(HealthDay)—Two new U.S. government reports provide a statistical snapshot of health and health insurance coverage in 2013, before new coverage options took effect under the Affordable Care Act.
The reports, released Thursday by the U.S. National Center for Health Statistics (NCHS), draw on data from interviews with more than 104,000 families as part of the 2013 National Health Interview Survey. Estimates for 2013 were compared with prior periods going back as far as 1997.
Fewer Americans were uninsured in 2013 than in 2010—14.4 percent versus 16 percent, respectively. But sharp coverage gaps remained depending on factors like age, race or ethnicity and where people live. More than 8 million people signed up for private health plans for 2014 under the Affordable Care Act, the U.S. Department of Health and Human Services (HHS) reported in May. Another 4.8 million enrolled in Medicaid and the Children's Health Insurance Program. And an estimated 5 million people selected health plans sold outside of the new state and federal marketplaces, HHS said.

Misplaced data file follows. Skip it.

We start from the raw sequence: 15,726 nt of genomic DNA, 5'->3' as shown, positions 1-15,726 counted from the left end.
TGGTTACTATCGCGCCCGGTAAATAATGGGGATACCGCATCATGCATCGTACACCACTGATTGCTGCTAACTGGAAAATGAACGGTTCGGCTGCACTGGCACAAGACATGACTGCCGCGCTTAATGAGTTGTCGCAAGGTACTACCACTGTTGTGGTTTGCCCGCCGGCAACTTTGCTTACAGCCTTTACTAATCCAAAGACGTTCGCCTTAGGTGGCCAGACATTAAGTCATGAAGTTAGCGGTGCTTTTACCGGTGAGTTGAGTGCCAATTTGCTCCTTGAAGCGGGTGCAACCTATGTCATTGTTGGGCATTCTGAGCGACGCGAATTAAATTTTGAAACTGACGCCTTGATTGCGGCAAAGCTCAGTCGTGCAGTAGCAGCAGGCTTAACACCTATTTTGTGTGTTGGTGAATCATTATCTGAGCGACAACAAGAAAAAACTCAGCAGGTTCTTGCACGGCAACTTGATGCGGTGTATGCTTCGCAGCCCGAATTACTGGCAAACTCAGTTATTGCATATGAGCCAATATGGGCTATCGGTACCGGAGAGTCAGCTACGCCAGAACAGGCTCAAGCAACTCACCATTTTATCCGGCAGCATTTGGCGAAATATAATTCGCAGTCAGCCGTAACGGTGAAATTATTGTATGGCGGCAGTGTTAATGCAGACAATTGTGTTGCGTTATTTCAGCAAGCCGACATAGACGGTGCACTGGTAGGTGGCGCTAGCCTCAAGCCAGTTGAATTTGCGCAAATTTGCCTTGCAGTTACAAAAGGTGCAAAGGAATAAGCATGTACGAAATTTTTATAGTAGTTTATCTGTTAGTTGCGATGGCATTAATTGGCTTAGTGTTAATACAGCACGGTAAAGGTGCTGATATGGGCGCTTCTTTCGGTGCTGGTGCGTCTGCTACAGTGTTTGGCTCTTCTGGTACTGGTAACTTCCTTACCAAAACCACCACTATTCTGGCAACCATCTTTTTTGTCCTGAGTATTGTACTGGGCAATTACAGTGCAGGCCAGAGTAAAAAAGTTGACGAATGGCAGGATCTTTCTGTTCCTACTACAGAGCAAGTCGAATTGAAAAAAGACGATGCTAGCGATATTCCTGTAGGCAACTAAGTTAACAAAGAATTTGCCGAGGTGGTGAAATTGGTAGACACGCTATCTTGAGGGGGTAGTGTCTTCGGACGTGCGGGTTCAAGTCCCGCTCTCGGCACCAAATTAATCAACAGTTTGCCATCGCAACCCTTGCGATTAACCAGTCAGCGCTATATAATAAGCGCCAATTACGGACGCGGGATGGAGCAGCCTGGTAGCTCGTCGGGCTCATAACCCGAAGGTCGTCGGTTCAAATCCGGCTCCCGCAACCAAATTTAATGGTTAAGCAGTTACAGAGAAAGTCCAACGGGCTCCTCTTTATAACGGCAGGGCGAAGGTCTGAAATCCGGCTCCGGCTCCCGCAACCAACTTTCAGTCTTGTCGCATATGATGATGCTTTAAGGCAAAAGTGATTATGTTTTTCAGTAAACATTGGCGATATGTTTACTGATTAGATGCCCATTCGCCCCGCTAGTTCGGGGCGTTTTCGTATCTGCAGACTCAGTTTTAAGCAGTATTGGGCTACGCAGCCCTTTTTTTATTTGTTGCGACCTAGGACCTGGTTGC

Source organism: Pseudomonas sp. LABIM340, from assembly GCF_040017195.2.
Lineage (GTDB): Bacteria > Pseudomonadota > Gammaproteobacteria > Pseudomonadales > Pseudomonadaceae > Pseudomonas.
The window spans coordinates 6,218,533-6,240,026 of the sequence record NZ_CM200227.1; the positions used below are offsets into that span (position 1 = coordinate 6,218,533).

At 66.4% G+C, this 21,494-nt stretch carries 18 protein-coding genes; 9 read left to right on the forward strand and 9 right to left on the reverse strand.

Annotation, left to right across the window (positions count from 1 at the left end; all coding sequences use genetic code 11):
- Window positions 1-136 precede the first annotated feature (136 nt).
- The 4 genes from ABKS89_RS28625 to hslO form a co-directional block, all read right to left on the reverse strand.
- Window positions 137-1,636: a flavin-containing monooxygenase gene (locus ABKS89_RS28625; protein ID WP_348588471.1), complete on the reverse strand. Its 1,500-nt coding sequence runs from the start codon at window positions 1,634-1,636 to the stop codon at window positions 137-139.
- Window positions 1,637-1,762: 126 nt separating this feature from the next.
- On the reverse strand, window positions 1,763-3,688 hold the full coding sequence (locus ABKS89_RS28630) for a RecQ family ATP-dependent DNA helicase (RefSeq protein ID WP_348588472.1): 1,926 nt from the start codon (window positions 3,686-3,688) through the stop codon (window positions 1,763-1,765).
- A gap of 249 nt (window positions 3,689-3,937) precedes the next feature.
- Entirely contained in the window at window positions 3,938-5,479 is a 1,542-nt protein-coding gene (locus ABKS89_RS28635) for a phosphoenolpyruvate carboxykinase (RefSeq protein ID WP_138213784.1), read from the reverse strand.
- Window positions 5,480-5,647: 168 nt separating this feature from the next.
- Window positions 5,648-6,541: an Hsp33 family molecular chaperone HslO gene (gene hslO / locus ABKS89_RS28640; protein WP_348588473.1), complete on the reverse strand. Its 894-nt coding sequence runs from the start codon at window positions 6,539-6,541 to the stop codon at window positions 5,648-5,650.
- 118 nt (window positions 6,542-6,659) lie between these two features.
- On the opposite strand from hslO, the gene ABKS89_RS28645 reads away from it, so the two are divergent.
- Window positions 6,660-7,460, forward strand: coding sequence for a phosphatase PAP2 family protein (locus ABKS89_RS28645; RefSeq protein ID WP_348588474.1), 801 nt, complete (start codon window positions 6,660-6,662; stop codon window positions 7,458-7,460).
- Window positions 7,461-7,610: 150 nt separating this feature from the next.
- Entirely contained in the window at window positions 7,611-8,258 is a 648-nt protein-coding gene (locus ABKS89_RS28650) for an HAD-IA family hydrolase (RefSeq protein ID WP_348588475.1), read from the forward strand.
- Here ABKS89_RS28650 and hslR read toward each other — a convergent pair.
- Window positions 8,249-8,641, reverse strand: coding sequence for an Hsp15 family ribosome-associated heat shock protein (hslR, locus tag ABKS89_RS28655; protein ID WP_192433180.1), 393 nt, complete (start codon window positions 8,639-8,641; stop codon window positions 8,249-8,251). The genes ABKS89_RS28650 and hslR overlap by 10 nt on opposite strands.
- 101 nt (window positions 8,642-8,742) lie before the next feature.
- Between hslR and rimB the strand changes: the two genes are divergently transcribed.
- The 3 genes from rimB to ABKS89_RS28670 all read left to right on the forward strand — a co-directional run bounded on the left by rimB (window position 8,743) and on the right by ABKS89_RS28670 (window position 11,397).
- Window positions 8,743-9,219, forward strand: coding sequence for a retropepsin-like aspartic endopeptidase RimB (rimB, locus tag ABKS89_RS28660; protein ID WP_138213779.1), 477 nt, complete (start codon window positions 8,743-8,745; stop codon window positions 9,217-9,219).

Hispanic people were three times as likely, and blacks were more than 1.5 times as likely, to be uninsured as whites, the researchers found. Rates of coverage varied by state as well. "For example, 3.8 percent and 5.2 percent were uninsured in the District of Columbia and Massachusetts, respectively, whereas 24.8 percent were uninsured in Nevada and 24.7 percent were uninsured in Florida," NCHS statisticians wrote.
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